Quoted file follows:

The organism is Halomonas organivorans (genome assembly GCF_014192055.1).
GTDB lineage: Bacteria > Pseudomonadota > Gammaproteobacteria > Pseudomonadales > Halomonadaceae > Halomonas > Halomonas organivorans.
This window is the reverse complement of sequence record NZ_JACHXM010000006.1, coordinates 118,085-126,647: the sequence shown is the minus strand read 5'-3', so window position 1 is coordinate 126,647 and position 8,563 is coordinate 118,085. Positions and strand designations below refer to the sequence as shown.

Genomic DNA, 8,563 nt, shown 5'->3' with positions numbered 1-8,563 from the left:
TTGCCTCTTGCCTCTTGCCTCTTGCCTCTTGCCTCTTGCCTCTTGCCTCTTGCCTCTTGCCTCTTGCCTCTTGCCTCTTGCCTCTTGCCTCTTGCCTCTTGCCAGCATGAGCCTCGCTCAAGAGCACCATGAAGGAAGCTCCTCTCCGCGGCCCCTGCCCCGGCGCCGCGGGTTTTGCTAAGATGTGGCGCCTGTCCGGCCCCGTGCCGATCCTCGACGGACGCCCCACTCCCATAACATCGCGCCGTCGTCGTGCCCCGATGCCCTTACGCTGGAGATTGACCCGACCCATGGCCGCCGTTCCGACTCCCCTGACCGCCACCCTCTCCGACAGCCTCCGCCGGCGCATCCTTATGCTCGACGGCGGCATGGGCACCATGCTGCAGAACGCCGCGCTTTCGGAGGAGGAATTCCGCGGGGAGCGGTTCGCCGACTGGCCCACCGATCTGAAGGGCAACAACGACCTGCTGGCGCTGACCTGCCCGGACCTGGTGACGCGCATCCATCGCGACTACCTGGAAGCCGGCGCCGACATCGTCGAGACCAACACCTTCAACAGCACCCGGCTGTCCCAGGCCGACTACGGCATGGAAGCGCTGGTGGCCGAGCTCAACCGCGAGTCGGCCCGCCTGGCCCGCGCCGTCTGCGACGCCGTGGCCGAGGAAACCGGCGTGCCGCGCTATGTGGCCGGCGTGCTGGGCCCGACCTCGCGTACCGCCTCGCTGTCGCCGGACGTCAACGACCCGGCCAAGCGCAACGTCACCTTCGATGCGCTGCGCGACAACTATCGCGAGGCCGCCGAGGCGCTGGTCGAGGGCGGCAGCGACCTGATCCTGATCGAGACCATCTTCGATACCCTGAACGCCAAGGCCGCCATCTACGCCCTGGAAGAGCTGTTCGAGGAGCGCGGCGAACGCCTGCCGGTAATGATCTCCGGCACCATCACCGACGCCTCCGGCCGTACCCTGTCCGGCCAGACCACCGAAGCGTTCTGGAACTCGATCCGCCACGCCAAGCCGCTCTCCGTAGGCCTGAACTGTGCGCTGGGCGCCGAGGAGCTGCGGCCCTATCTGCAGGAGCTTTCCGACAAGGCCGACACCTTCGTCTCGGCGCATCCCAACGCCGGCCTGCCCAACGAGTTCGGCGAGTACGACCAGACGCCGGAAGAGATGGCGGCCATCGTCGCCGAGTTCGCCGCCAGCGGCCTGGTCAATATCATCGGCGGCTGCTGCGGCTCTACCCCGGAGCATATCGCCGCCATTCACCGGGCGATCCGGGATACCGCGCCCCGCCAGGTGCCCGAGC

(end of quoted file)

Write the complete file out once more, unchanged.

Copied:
The organism is Halomonas organivorans (genome assembly GCF_014192055.1).
GTDB lineage: Bacteria > Pseudomonadota > Gammaproteobacteria > Pseudomonadales > Halomonadaceae > Halomonas > Halomonas organivorans.
This window is the reverse complement of sequence record NZ_JACHXM010000006.1, coordinates 118,085-126,647: the sequence shown is the minus strand read 5'-3', so window position 1 is coordinate 126,647 and position 8,563 is coordinate 118,085. Positions and strand designations below refer to the sequence as shown.

Genomic DNA, 8,563 nt, shown 5'->3' with positions numbered 1-8,563 from the left:
TTGCCTCTTGCCTCTTGCCTCTTGCCTCTTGCCTCTTGCCTCTTGCCTCTTGCCTCTTGCCTCTTGCCTCTTGCCTCTTGCCTCTTGCCTCTTGCCTCTTGCCAGCATGAGCCTCGCTCAAGAGCACCATGAAGGAAGCTCCTCTCCGCGGCCCCTGCCCCGGCGCCGCGGGTTTTGCTAAGATGTGGCGCCTGTCCGGCCCCGTGCCGATCCTCGACGGACGCCCCACTCCCATAACATCGCGCCGTCGTCGTGCCCCGATGCCCTTACGCTGGAGATTGACCCGACCCATGGCCGCCGTTCCGACTCCCCTGACCGCCACCCTCTCCGACAGCCTCCGCCGGCGCATCCTTATGCTCGACGGCGGCATGGGCACCATGCTGCAGAACGCCGCGCTTTCGGAGGAGGAATTCCGCGGGGAGCGGTTCGCCGACTGGCCCACCGATCTGAAGGGCAACAACGACCTGCTGGCGCTGACCTGCCCGGACCTGGTGACGCGCATCCATCGCGACTACCTGGAAGCCGGCGCCGACATCGTCGAGACCAACACCTTCAACAGCACCCGGCTGTCCCAGGCCGACTACGGCATGGAAGCGCTGGTGGCCGAGCTCAACCGCGAGTCGGCCCGCCTGGCCCGCGCCGTCTGCGACGCCGTGGCCGAGGAAACCGGCGTGCCGCGCTATGTGGCCGGCGTGCTGGGCCCGACCTCGCGTACCGCCTCGCTGTCGCCGGACGTCAACGACCCGGCCAAGCGCAACGTCACCTTCGATGCGCTGCGCGACAACTATCGCGAGGCCGCCGAGGCGCTGGTCGAGGGCGGCAGCGACCTGATCCTGATCGAGACCATCTTCGATACCCTGAACGCCAAGGCCGCCATCTACGCCCTGGAAGAGCTGTTCGAGGAGCGCGGCGAACGCCTGCCGGTAATGATCTCCGGCACCATCACCGACGCCTCCGGCCGTACCCTGTCCGGCCAGACCACCGAAGCGTTCTGGAACTCGATCCGCCACGCCAAGCCGCTCTCCGTAGGCCTGAACTGTGCGCTGGGCGCCGAGGAGCTGCGGCCCTATCTGCAGGAGCTTTCCGACAAGGCCGACACCTTCGTCTCGGCGCATCCCAACGCCGGCCTGCCCAACGAGTTCGGCGAGTACGACCAGACGCCGGAAGAGATGGCGGCCATCGTCGCCGAGTTCGCCGCCAGCGGCCTGGTCAATATCATCGGCGGCTGCTGCGGCTCTACCCCGGAGCATATCGCCGCCATTCACCGGGCGATCCGGGATACCGCGCCCCGCCAGGTGCCCGAGC